BRASILIA (Reuters) - Venezuelan President Hugo Chavez said his country might sell crude oil to Brazil, which may in turn sell commercial aircraft to the Andean nation, as part of renewed trade ties between the two countries.
Chavez, who visited Brazil after a long struggle with cancer, said his Brazilian counterpart, Dilma Rousseff, had expressed enthusiasm about a plan to import oil from Venezuela. Chavez, who has been in power since 1999, visited Brasilia late on Monday to ratify Venezuela's entry into regional trade bloc Mercosur.
"We ... proposed it, and President (Rousseff) was very, very interested, and we've already given the first orders for Venezuela to export crude oil to Brazil," Chavez said early on Tuesday after attending a dinner with Rousseff.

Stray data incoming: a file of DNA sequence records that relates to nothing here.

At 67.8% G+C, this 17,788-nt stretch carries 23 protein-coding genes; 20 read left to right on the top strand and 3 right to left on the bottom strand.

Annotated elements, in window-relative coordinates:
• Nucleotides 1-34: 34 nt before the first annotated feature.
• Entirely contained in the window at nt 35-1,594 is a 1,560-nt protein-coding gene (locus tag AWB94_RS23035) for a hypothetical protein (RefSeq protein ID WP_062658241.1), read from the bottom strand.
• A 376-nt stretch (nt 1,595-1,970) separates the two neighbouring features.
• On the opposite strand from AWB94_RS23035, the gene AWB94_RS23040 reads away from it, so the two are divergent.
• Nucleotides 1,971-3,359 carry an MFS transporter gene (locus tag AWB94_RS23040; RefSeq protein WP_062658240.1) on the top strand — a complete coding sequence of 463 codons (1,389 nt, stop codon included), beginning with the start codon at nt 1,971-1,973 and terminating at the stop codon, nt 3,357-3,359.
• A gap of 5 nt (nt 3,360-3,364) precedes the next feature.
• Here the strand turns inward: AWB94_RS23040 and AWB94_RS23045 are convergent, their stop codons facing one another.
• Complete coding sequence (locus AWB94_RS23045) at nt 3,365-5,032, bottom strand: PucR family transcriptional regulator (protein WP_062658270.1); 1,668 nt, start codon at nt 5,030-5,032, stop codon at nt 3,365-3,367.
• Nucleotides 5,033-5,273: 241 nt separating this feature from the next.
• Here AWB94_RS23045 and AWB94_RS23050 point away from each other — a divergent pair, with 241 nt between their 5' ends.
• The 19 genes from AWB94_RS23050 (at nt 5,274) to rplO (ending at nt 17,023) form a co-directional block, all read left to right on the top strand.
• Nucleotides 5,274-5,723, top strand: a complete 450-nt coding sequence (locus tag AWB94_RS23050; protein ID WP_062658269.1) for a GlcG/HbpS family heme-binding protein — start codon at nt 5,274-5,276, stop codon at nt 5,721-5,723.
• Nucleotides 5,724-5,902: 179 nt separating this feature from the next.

"Brazil is still importing oil, and we are increasing production," Chavez said. "This year, Venezuela will go from 3 million to 3.5 million barrels a day of crude."
Venezuela is one of the world's largest oil producers.
On Tuesday, Chavez is expected sign off on the purchase of 20 planes from Brazilian planemaker Embraer, to be used by Venezuela state-controlled airline Conviasa.
The order was announced in December, although the value of the transaction has not been made public. Chavez said the first plane is due for delivery in September.
(Reporting by Hugo Bachega; Additional reporting by Alonso Soto; Editing by Lisa Von Ahn; Writing by Asher Levine)